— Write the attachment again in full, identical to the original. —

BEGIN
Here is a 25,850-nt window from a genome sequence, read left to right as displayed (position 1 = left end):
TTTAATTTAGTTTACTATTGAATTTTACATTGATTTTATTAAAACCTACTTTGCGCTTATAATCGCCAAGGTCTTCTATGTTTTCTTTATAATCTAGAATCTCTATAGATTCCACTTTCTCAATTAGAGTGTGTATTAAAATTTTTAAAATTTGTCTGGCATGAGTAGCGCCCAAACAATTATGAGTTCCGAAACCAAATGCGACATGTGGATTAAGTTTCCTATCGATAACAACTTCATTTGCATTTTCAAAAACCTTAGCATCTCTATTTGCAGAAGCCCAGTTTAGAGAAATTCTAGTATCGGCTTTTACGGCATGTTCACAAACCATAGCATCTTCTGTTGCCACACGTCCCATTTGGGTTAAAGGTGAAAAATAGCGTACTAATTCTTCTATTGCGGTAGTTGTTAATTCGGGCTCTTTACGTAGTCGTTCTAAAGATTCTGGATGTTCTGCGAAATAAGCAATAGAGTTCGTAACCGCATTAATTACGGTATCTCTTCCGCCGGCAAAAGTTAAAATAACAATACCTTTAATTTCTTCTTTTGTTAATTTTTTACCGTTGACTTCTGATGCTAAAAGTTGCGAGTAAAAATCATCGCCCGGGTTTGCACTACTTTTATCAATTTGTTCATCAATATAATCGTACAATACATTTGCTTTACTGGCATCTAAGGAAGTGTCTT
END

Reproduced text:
Here is a 25,850-nt window from a genome sequence, read left to right as displayed (position 1 = left end):
TTTAATTTAGTTTACTATTGAATTTTACATTGATTTTATTAAAACCTACTTTGCGCTTATAATCGCCAAGGTCTTCTATGTTTTCTTTATAATCTAGAATCTCTATAGATTCCACTTTCTCAATTAGAGTGTGTATTAAAATTTTTAAAATTTGTCTGGCATGAGTAGCGCCCAAACAATTATGAGTTCCGAAACCAAATGCGACATGTGGATTAAGTTTCCTATCGATAACAACTTCATTTGCATTTTCAAAAACCTTAGCATCTCTATTTGCAGAAGCCCAGTTTAGAGAAATTCTAGTATCGGCTTTTACGGCATGTTCACAAACCATAGCATCTTCTGTTGCCACACGTCCCATTTGGGTTAAAGGTGAAAAATAGCGTACTAATTCTTCTATTGCGGTAGTTGTTAATTCGGGCTCTTTACGTAGTCGTTCTAAAGATTCTGGATGTTCTGCGAAATAAGCAATAGAGTTCGTAACCGCATTAATTACGGTATCTCTTCCGCCGGCAAAAGTTAAAATAACAATACCTTTAATTTCTTCTTTTGTTAATTTTTTACCGTTGACTTCTGATGCTAAAAGTTGCGAGTAAAAATCATCGCCCGGGTTTGCACTACTTTTATCAATTTGTTCATCAATATAATCGTACAATACATTTGCTTTACTGGCATCTAAGGAAGTGTCTT